hired outside formal employment structures) reduced the capacity
of the labor movement to organize workers and limited the extent
to which collective bargaining could be extended to non-parties.
Mdladlana said that less organized sectors tended to be more
prone to strikes, which "easily became uncontrollable and
violent." He also said that investors were less willing to
invest in countries in which the "rules of the game" where not
agreed upon by the players. He described the weakening of the
bargaining councils as a "worrying and negative development."

Job Creation

5. Job creation was the centerpiece of the minister's speech,
though he proposed few remedies to South Africa's 25.5 percent
unemployment rate. He noted that all social partners had been
brought to agree on the broader context of the legislative
framework including the "redistributive role" of government
policies; and that the issues of job creation and small business
development had to be viewed within a broader macro-economic,
social and trade policy context rather than just limited to
labor market policies. He noted that weaknesses in the

JOHANNESBU 00000158 002.2 OF 002

implementation and operational side of the legislative framework
impacted on labor market systems. Mdladlana added that the
International Labor Organization (ILO) had been asked to review
South Africa's labor market. Employers will be required to
register all placement opportunities and job vacancies with the
Labor Department.

Training and Employment Related Education
--------------------------------------------- ----------

6. (Note: Sectoral Training and Education Authorities (SETAs),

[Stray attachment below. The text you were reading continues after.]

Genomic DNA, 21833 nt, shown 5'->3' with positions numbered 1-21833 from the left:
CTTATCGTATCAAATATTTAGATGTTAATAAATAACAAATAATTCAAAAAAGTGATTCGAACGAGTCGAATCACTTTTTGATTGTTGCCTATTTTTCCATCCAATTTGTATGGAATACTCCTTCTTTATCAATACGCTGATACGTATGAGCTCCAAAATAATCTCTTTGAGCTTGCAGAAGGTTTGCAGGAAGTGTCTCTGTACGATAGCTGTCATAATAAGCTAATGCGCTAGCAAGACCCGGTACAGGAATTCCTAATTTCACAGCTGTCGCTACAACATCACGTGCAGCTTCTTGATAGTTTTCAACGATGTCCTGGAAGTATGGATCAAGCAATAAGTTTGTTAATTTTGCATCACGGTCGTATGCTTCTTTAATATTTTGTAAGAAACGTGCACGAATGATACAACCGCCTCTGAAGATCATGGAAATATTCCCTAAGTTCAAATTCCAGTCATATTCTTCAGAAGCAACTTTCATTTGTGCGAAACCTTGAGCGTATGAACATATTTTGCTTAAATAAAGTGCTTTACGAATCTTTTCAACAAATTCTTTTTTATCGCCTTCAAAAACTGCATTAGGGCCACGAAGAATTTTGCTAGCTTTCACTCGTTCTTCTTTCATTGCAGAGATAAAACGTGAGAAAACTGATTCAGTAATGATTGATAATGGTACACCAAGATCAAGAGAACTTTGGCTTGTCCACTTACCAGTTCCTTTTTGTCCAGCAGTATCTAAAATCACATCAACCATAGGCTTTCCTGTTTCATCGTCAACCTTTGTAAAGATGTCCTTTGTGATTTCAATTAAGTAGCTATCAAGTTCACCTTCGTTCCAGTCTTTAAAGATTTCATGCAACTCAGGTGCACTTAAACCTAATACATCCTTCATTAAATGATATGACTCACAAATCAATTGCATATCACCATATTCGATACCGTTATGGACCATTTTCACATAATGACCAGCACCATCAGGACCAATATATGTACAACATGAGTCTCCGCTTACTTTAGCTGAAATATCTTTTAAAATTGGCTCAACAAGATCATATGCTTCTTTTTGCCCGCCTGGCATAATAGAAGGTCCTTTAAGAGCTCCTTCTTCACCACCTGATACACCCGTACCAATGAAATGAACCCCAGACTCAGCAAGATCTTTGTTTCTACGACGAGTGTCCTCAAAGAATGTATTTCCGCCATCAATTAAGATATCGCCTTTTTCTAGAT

which provide job-related training, fall under the purview of
the Minister of Labor. Employers are required to contribute one
percent of payroll towards these funds but can reclaim
expenditures from their SETA for job-related training. End
Note.) Minister Mdladlana said that all SETAs had aligned
their interventions with the National Scare Skills list, which
identified approximately 250 job skills in short supply in South
Africa. The minister noted that he was developing an
employment services system to link the unemployed to vacancies
and training and highlighted a variety of training undertaken
during the past year. The Department of Labor will spend an
addition R300 million (USD 43 million) over the next 18 months
to provide 60,000 unemployed adults with basic education and
training programs.

Minimum Wage for Hospitality Workers
--------------------------------------------- -----

7. The Minister also announced a minimum wage for workers in
the hospitality industries - i.e., waiters, waitresses,
receptionists, bartenders, etc. Their monthly minimum wage
will be R1,680 (or roughly $ 240) and they will be entitled to
overtime and annual leave. The "sectoral determination" will
remain in effect until 2010, with workers covered under this
measure receiving annual wage increases of two percent over


8. The CCMA has turned itself around under Nerrine Kahn
leadership to provide faster and more user-friendly mediation
and related services. Much of the business criticism of the
CCMA has muted in the past year. The Minister's speech, apart
from the welcome minimum wage determination for hospitality
workers, did not break much new ground. His assertion that all
social partners accepted the macro-economic framework may have
been over optimistic. End Comment.